But it isn’t going to happen for us. For now I’m just grateful that the nine-year-old is letting me cook very briefly. She is actually doing something nice for once. I put the box of washable kid-safe paints where she can access it near the drawing supplies, and she has the contents spread out by the fireplace. Hopefully she’ll paint and I’ll get thirty minutes of cooking done.

 Creative Commons image by Dylan Parker

Creative Commons image by Dylan Parker

On my way to the freezer I walk by and notice that she has opened every single color of the washable paints, which are used not just by her and her brother but also by my ESL students. I stop to make a quick check and find to my dismay that the damage has already been done.

Every single color has been squeezed out of the bottles into a plastic large container and she now has a half gallon of dark gray paint. There are dregs in the bottoms of a few bottles, which she didn’t squeeze hard enough but mostly the paint supply—at least $50 worth—is gone. That is the price paid for the last twenty minutes of uninterrupted cooking.

Snapshot

“I don’t know that letter! I don’t know it! Let me go! No! No1 No! I won’t do it! I don’t know how to read!”

The nine-year-old is throwing a tantrum because she momentarily cannot remember the sound made by the letter A. She can actually read, though dyslexia makes it a struggle. But her short-term memory issues, a common part of ADHD, makes it so sometimes she truly cannot remember the sound of a letter.

The bigger problem is that she knows this happens and she is not above pretending to have such a memory attack in order to get out of homework. My husband is close to tears and this has only been going on for one hour.

The day is yet young at 5:00 pm.

By 6;00 pm they have switched to math, giving up on today’s reading assignment. Dinner is ready and I take over from my husband.

“How in the world am I supposed to explain algebra to her?” he fumes at the textbook. The problem reads 42 - ? = 14.

Our nine-year-old can—on a good day--just barely work out 42 - 14 = ? with help. But my husband never needed to work at math as a kid, so he doesn’t remember how you get from that to the real problem. I wasn’t as good in math and I still remember the agonizing steps.

I spend the next two hours trying to coax her into the basics needed to get to where her classmates are, while she screams and thrashes around on the floor.

Snapshot:

I have to get to physical therapy as soon as I get the kids off to school in the morning. I prepared extra well the night before, so all I have to do is slip snacks and water bottles into their backpacks.

The nine-year-old insists on wearing leggings with half a dozen holes in them and a halter top even though it froze last night and the forecast is chilly. I know the judgement I’ll get and I force a long-sleeved shirt on over her halter top, even though I know she’ll just take it off. I can’t physically get the halter top off of her with out injury to one or both of us.

She starts screaming ten minutes before it is time to leave for school and she continues well past the time they usually leave. I let the seven-year-old go on his own. She seizes a log off of the woodpile and hurls it against the glass back door of the house. The glass doesn’t break but I doubt it can take much more.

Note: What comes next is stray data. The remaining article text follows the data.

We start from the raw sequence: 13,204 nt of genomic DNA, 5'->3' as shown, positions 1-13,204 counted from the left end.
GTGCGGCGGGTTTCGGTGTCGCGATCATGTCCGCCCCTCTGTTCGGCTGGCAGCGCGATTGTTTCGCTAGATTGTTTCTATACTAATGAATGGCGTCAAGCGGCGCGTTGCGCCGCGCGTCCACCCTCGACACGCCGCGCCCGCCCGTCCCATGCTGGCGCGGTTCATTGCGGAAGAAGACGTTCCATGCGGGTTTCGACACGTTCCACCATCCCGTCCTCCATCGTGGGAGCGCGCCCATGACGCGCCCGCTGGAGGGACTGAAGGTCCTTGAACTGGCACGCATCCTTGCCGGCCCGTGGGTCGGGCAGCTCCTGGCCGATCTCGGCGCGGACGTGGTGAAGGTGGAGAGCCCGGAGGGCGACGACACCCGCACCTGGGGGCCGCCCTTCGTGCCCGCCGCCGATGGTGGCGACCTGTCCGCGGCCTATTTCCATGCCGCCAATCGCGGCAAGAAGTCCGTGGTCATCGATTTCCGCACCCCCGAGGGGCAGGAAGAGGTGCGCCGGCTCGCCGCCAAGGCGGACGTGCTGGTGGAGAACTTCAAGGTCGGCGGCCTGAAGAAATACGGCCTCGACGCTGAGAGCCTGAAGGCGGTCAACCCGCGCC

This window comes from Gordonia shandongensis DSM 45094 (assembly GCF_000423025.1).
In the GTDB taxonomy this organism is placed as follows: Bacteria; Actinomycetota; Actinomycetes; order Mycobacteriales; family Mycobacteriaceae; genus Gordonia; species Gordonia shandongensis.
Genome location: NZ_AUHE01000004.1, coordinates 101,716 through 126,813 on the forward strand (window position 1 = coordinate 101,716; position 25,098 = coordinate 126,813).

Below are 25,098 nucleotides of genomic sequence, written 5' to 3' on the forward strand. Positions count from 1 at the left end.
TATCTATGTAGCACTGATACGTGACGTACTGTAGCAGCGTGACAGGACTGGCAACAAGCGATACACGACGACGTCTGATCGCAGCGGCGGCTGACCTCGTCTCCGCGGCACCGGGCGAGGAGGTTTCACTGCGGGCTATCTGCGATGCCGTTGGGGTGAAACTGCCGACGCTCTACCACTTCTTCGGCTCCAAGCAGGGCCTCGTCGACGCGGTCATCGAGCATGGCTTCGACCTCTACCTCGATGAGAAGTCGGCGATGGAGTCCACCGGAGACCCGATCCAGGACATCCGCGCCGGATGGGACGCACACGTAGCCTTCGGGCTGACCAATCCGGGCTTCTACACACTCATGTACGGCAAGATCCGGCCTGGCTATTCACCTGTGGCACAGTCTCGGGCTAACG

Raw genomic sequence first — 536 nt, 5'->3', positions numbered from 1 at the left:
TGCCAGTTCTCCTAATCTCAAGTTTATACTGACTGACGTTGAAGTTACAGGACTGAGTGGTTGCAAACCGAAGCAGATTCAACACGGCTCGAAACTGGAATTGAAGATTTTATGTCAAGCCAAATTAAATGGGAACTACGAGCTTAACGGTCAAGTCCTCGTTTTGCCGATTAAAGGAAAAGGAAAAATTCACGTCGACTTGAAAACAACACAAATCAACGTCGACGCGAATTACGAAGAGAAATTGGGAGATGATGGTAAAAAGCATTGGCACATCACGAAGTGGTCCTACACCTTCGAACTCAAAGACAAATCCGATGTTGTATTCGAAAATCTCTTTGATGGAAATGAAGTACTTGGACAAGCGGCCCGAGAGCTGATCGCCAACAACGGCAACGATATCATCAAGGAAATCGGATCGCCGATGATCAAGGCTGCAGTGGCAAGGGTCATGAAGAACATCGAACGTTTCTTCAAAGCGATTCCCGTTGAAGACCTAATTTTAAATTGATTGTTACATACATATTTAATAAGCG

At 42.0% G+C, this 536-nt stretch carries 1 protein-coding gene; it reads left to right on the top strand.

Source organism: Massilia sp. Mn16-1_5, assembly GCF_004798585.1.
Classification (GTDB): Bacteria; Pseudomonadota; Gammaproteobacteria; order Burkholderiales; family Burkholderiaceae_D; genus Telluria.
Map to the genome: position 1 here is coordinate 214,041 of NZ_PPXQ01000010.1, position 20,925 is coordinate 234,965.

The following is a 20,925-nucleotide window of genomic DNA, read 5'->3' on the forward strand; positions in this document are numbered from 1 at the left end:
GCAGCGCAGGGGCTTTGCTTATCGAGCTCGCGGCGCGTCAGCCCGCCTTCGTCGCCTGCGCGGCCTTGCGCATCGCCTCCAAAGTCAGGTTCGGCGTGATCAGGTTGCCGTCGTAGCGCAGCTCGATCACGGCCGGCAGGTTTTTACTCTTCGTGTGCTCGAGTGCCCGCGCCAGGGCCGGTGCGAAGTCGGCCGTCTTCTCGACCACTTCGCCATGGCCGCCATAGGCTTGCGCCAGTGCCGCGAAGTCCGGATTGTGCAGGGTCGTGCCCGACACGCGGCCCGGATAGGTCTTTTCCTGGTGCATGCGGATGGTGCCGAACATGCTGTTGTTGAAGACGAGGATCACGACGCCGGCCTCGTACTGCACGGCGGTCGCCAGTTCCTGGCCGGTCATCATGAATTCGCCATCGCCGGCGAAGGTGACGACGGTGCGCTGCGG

I open the door a crack and tell her to stop hitting the glass and go to school. She grabs a longer piece and tries to strike me with it. I close the door and it lands against the door jamb. I open it a crack again and tell her that every time she hits the door she will lose a day of television privileges. We’ve been through this before.

I count fifteen strikes of logs against the glass before I leave by the other door, locking it behind me. She comes raging around the house, screaming at me.

She still has some nervousness about getting in trouble with her teacher. I tell her that she will be late for school at this point but if she goes right away she will not get in big trouble. It makes no difference. She continues to rage and scream, her face covered with snot and her hair stringy at the sides.

There is no waiting it out. I either have to leave or I will miss an appointment that took six months to get. The irritated doctor, who didn’t believe me the last time I postponed an appointment, might not even allow me to get another.

Snapshot

I whisper “Good morning” into the children’s ears as the first streaks of dawn make silver in the east. They need time to get up slowly. Given that they have to walk to school because I can’t drive, we rise pretty early here.

I turn on lights, scratch and rub backs, exchange a few words with the seven-year-old and smile noncommittally at the pretend baby talk of the nine-year-old while I give her a reassuring hug and kiss. Then I go down stairs to get snacks and vitamin supplements ready.

“She’s in Papa’s room messing with his office!” the seven-year-old calls down a few minutes later.

Yesterday, she climbed up on the stove to get candy out of the stash on the shelf just below the ceiling and then refused to eat any dinner because she already had her sugar fix. She took non-washable dye and hid it in her room when I did an art project with her and then lied when I was looking for it. She got into my room and made off with my phone and my scissors.

I have to go to physical therapy again this morning. In a flash, I am so angry I can’t think straight.

I run up the stairs and pull her away from my husband’s desk, where she is rummaging. I take her downstairs and my voice cracks with strain as I demand that she tell me what she was doing, what she had taken or what she was looking to take. I am pretty sure it is either sweets, money to buy sweets or something electronic she wants to distract with at school.

She refuses to say, as usual. She doesn’t tell the truth anymore the way she once did. It is hard to blame her, since she often gets in trouble and now is often accused of fibbing.